Jump to content
I Forge Iron

Greebe

Members
  • Content Count

    120
  • Joined

  • Last visited

About Greebe

  • Rank
    Member

Profile Information

  • Gender
    Male
  • Location
    MN

Converted

  • Location
    WV - Formerly Nome, AK

Recent Profile Visitors

The recent visitors block is disabled and is not being shown to other users.

  1. Thanks, keep me posted. I am curious to see how it turns out.
  2. Latticino ,Did you ever finish that hammer you posted?
  3. I have the Tire Hammer plans. That might be the route I go. Wondering if I should build a 50 ton hydraulic press first though. That could be used for punching the eyes in my axes and hammers, and for forging most of that work as well. Also it would be a more multipurpose tool and be useful in the machine shop side of things. Going to order the "BUILD YOUR OWN HYDRAULIC FORGING PRESS" book which shows how to build the 24 ton version, and maybe that would be insightful enough to build the a 50 ton twin cylinder like below.
  4. Thanks for the replies. I guess this hammer can be adjusted up and down to give more distance between the dies. However once it is adjusted higher, I am not sure that it would still work well as the stock gets thinner. I used to make loads of wrapped eye tomahawks and did it all by hand. A power hammer for that would have been great. I would like to start making hammers, and my body would not love doing all that by hand. Do I need a hammer? probably not, but if I want to step it up and do some production then it would be very helpful. I have a machine shop and that is where I make my money. I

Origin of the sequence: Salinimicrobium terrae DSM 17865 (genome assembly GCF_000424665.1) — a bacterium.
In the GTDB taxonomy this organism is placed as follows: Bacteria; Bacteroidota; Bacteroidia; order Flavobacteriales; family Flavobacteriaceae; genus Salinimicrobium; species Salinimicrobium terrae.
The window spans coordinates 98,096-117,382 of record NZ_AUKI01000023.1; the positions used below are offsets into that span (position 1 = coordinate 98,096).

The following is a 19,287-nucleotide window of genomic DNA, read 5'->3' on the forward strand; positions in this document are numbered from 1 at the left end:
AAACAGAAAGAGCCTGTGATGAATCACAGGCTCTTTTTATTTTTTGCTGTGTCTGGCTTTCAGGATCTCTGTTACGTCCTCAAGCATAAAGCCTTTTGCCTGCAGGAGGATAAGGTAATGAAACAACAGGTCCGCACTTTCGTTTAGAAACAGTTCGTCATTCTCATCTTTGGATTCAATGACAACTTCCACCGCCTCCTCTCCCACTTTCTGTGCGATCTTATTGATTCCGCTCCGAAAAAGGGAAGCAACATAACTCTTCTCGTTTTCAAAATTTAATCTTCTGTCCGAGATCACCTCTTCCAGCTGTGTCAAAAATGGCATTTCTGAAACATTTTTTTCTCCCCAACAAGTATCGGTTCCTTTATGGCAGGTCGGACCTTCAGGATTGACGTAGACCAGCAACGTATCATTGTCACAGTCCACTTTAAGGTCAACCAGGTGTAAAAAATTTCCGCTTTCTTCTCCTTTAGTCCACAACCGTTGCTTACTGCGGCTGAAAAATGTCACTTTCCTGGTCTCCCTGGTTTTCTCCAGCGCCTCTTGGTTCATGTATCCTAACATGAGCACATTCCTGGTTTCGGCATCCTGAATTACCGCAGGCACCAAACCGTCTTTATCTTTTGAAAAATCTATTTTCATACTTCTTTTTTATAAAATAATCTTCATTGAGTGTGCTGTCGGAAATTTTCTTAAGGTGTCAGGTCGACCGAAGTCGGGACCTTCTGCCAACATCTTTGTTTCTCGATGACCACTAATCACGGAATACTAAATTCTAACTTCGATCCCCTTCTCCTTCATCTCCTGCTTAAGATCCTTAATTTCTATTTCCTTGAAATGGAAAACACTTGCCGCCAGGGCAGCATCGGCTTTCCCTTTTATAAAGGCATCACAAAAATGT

5. Just curious if anyone has built a beam hammer like this one seen on youtube? Seems inexpensive, and like it might be an ok option. Obviously it would not do the work of a little giant or other power hammer, but it might be better then nothing without spending a bunch of money.
  6. That must have been a lot of vinegar. What did you find large enough to put it in?
  7. That sounds pretty close to the same dimensions of the bull pin I ordered. It is 15" long 1-1/16" tapered to 3/8". I did a clay model, made the pin to the same dimensions, minus 2" shorter on the handle since that was all the clay I had, and then "forged" to flat on two sides, shortened the tip, and looks like I should end up with a drift that could make a max hole of about 1-3/8" x 7/8" capsule shaped. That seems like it should work.
  8. I went ahead and ordered the bull pin shown in my first post. Should be here next week and then I will see how forging it into a drift goes.
  9. Maybe Aspery did not put it in his book, but just shows it in classes? Not sure. Cutting it shorter would not be a problem. Maybe I could use the cut off as a round punch. I probably would just drill two holes like Black Bear Forge showed in one of his videos. I know that is probably cheating, but it would make it easier with a one man show. He showed drilling two 3/8" holes at the outer edge and then using a flat punch sized to just push out the center bit of steel . Seemed pretty efficient.
  10. Found this old post. Which might be useful to others as well. Post # 3 mentions Mark Aspery using bull pins.
  11. Only type of axe that I have seen with one continuous taper is the tomahawk for slip fit handle. All other axes have an hour glass shape. If not hour glass shaped you would have a heck of a time keeping a wedged handle tight. The two apposing tapers wedge the handle in keeping it tight.
  12. That is turning out really nice.Thanks for posting it.
  13. What weight are you aiming for? I would be interested to see what you come up with.
  14. Thanks for checking that. I might try using the one I posted. It might be a quick way to make one. All one would have to do is just flatten it to create the correct profile. I think it was $18, and would save me a bit of work since I do not have a power hammer or press.
×
×
  • Create New...